As with any market with growing visibility, Gartner has seen the entrance of major infrastructure vendors, such as IBM and Microsoft. Software AG and Attachmate (not yet included in this Magic Quadrant) are poised to offer solutions based on the pieces of the Proginet portfolio to their installed bases, thus strengthening their strategy of MFT being an integral part of any integration initiative. Other vendors, such as Box.net, DataMotion, Dexsar, Inovis, LeapFILE, Thru and YouSendIt, have adopted a cloud-service approach, which will initially attract companies looking to better govern the collaborative activity of their knowledge workers. While the value proposition of cloud-based MFT is strong and the focus on the business user is strong, there continues to be difficulty in attracting IT organizations and using the technology for more-traditional MFT activity, such as mainframe to a distributed network or internal hub to external spoke MFT. These solutions do have on-premises elements, such as lightweight adapters and proxies, used in conjunction with applications like e-mail that can help these service providers articulate the value of hosted MFT to enterprise IT stakeholders.

The changes to this year's Magic Quadrant for MFT represent changing key trends that have propelled visibility into this market and its vendors, and the ways in which these trends forced technology providers to respond to new requirements. Some vendors have been successful, and others have not. Leaders today may be challengers or niche players in subsequent Magic Quadrants and vice versa. Regard each vendor's strengths and challenges as an indicator of Magic Quadrant direction. Last year's Magic Quadrant criteria was heavily weighted to reflect the importance of the technical aspects of MFT, such as secure communications and related protocol support. This year's Magic Quadrant criteria is weighted to reflect the importance of governing the file transfer in its many forms, including the integration of independent systems and the collaboration between people (governed integration and collaboration. This realignment of weighting allows users of the Magic Quadrant to compare offerings from vendors, regardless of deployment model, and, as with most markets, this year's Magic Quadrant tells several stories:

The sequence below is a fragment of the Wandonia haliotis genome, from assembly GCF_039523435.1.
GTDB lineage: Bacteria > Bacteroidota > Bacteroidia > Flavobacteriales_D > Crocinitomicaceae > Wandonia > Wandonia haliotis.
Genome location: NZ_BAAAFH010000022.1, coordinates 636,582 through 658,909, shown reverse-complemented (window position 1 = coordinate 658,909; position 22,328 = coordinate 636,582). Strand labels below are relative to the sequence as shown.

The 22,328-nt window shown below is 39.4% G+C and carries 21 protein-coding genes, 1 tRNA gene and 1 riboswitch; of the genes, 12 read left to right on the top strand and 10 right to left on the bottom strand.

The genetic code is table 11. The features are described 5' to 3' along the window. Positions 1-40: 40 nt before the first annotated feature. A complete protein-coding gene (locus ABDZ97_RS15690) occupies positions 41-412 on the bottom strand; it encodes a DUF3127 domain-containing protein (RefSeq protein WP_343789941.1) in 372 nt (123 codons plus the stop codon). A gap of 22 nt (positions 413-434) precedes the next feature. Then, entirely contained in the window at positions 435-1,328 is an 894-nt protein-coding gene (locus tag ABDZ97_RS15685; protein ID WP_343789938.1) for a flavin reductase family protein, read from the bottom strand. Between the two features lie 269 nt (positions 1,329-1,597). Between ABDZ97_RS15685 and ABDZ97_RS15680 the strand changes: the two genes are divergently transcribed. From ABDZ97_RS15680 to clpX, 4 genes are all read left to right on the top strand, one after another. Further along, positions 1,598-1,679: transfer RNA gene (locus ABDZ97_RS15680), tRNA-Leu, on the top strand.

The continued dominance of Axway and, to a lesser extent, Sterling Commerce: These two vendors continue to effectively sell complete MFT suites and services at a higher price (more than $500,000) than other vendors, and often to high-level IT executives, by predicting return on investment and demonstrating the value of MFT as an essential part of a company's enterprise nervous system. Not surprisingly, these vendors are front and center in discussions about the next phenomenon in the MFT market: private cloud enablement.

The emergence of Proginet as a leader that is actively changing the landscape of the MFT space by enabling key infrastructure players, such as Software AG, Attachmate, Inovis and Beta Systems, to compete against other MFT vendors. All aspects of Proginet's portfolio have been or will be leveraged in partnerships, reseller agreements and OEM agreements. It is safe to assume that the Proginet business model is enabling third-party infrastructure vendors (such as service-oriented architecture [SOA] backbone, data integration and B2B gateway vendors) to offer clients robust MFT capabilities. Even in the event of an acquisition, the Proginet technology will remain valuable and the acquirer is likely to have a significant influence in the MFT space.